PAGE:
Dave Horton, the global head of Hilton Hotels & Resorts
, is an anomaly in an industry known for executives who jump from brand to brand. He’s been with Hilton Worldwide for his entire 32-year career. Horton started his career with Hilton as a busboy at what is now the Pointe Hilton Squaw Peak Resort in Phoenix. His meteoric rise to the top of the brand is a testament to his hard work, determination and love of service.
“[Hilton] is the only hotel company I’ve known; it’s in my blood,” he told Hotel Management from the Hilton McLean Tysons Corner, which is adjacent to Hilton Worldwide’s headquarters in McLean, Va.
Leading Hilton’s flagship brand is quite a leap for a small-town kid from Iowa, who grew up in a city with a population of only 20,000. Today, Horton, who became head of the brand in 2009 and previously was SVP of brand management for DoubleTree Hotels, is tasked with growing the Hilton Hotels & Resorts flag on a global scale. The brand is bullish on growth in the Middle East, particularly Saudi Arabia, and also Europe, where it plans to open 19 hotels by 2014.
The BRIC countries also are a focus for Hilton. “That’s where the new development is strongest because the markets are changing dramatically and have the funds, land and need, which create a perfect environment for growth,” Horton said. “The world really is flat and people are traveling all over the world. We need to be where our customers are traveling—that’s our hallmark. We have development offices in all regions, so there isn’t any part of the world that is ignored. In certain areas, money is more available, land is more available and deals are easier to transact.”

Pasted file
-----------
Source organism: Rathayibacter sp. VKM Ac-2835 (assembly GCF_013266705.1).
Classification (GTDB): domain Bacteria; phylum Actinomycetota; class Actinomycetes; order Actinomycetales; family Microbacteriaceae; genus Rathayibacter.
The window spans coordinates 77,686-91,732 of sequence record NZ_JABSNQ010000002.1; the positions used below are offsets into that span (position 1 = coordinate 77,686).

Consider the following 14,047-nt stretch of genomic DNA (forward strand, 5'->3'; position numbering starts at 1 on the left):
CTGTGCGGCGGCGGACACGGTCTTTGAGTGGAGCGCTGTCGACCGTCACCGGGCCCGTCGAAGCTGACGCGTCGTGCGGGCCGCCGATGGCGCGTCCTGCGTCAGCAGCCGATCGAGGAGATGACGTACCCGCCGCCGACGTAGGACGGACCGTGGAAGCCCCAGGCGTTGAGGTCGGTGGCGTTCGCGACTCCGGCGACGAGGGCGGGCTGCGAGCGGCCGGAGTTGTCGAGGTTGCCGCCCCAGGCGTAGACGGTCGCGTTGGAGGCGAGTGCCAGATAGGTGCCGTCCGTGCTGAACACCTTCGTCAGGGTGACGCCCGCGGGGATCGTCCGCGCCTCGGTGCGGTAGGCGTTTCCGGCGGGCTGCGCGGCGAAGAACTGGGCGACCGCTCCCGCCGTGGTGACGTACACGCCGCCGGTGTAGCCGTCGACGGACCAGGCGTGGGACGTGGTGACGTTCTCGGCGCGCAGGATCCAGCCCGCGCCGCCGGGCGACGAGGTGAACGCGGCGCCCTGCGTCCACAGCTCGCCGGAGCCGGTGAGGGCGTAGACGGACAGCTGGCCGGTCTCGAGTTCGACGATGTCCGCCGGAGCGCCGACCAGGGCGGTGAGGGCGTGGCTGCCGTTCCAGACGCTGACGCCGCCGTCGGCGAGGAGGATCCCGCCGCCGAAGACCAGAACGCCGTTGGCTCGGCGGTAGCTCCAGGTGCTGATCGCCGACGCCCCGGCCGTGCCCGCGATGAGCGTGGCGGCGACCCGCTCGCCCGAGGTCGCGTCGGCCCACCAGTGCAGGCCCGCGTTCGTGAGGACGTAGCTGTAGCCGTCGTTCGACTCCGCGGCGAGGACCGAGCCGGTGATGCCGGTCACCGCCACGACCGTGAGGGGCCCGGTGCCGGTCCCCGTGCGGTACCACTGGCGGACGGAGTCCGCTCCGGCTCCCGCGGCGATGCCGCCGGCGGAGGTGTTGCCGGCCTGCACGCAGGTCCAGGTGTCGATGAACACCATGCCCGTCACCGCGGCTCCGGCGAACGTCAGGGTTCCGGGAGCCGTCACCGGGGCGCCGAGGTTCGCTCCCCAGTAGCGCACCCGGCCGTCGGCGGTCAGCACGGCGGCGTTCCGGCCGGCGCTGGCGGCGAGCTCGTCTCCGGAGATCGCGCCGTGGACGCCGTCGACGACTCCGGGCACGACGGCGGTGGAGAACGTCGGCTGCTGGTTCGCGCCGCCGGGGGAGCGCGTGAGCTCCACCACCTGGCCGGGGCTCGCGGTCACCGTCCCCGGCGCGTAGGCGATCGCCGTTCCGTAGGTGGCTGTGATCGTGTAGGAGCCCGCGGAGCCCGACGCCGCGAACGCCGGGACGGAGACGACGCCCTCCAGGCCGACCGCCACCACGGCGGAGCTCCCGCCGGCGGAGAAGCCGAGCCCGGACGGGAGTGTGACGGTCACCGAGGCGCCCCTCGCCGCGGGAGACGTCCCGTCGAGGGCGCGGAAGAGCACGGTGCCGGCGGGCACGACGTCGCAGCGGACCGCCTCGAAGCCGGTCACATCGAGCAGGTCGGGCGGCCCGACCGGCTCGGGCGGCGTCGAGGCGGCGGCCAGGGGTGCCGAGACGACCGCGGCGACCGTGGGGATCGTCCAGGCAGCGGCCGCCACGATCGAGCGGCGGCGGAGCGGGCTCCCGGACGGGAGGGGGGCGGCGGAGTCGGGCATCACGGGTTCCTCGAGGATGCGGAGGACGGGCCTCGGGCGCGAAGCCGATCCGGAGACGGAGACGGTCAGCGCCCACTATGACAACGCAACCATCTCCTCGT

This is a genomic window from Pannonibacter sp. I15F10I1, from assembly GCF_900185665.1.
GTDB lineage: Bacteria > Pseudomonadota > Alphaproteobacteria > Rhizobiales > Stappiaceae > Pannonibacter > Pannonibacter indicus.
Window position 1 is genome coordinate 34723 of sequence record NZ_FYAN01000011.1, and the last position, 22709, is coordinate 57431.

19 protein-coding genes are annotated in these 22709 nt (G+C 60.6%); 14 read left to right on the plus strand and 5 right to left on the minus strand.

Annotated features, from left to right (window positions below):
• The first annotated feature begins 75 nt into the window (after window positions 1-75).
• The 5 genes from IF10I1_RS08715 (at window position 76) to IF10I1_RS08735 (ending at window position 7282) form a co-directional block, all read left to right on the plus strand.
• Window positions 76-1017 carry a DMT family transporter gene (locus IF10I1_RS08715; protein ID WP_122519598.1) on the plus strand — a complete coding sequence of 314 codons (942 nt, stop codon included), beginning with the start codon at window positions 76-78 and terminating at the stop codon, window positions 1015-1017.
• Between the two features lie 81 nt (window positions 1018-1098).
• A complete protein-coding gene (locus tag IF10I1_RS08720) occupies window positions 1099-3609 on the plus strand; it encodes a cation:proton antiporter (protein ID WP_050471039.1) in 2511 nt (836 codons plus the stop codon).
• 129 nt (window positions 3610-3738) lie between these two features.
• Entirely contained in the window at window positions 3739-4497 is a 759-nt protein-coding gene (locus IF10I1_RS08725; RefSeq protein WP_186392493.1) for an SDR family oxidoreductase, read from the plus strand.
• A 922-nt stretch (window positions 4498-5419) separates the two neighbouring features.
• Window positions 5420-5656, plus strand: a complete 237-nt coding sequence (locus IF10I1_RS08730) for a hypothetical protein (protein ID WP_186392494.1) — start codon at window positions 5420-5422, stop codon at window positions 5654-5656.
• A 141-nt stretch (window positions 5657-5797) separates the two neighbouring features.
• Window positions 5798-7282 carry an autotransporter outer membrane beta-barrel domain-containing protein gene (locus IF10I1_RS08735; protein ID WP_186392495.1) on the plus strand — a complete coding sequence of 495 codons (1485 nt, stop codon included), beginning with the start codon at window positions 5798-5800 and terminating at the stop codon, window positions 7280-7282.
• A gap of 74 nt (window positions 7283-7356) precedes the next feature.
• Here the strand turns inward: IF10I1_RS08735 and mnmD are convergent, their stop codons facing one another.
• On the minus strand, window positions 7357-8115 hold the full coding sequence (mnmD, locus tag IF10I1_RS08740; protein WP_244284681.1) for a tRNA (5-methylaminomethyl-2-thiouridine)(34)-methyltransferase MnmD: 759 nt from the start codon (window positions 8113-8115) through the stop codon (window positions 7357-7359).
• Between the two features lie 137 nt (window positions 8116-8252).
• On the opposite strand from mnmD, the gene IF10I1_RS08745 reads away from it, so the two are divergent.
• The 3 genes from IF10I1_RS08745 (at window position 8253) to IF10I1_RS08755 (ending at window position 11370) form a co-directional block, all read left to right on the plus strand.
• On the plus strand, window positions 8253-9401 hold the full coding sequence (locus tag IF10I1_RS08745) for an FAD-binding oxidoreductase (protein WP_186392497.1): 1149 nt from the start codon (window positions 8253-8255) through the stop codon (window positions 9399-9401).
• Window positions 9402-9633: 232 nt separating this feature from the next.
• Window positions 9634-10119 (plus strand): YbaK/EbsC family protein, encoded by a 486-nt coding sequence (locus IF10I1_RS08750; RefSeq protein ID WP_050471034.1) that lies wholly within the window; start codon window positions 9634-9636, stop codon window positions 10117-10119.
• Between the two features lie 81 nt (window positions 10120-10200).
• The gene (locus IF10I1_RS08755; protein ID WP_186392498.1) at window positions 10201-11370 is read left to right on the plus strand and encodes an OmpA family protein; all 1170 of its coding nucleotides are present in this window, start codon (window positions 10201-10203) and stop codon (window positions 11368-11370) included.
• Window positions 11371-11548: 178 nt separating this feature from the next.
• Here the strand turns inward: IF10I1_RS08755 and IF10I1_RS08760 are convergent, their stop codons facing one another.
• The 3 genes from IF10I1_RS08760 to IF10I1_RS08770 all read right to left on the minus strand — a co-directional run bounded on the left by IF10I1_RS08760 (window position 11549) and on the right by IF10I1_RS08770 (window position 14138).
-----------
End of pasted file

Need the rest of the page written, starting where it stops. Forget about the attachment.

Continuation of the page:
Above all, Hilton remains concentrated on major gateway markets and particularly large convention hotels, Horton said, citing such properties as Hilton Orlando Bonnet Creek, Hilton Americas-Houston, Hilton Baltimore and Hilton Columbus at Easton—new-build properties constructed primarily through bonds. (Horton reported that group business for the company is on an incline and Hilton is “feeling good” about 2013-2014 advance group bookings.) In the U.S., “most of the new-builds are of a larger scale, in major urban markets and tied to convention centers,” he said.
With growth via conversions becoming a viable alternative to new construction, particularly in light of the noted difficulty in securing debt for such projects, Horton said banks are more apt to lend for projects that are attached to a strong brand. “When banks look at lending, an important factor is what brand the developer will align with,” Horton said. “In fact, many banks require a hotel to have a brand. The Hilton name adds value to the lending proposition in contrast to being independent. That’s the strength of the Hilton brand and key to our rapid growth.”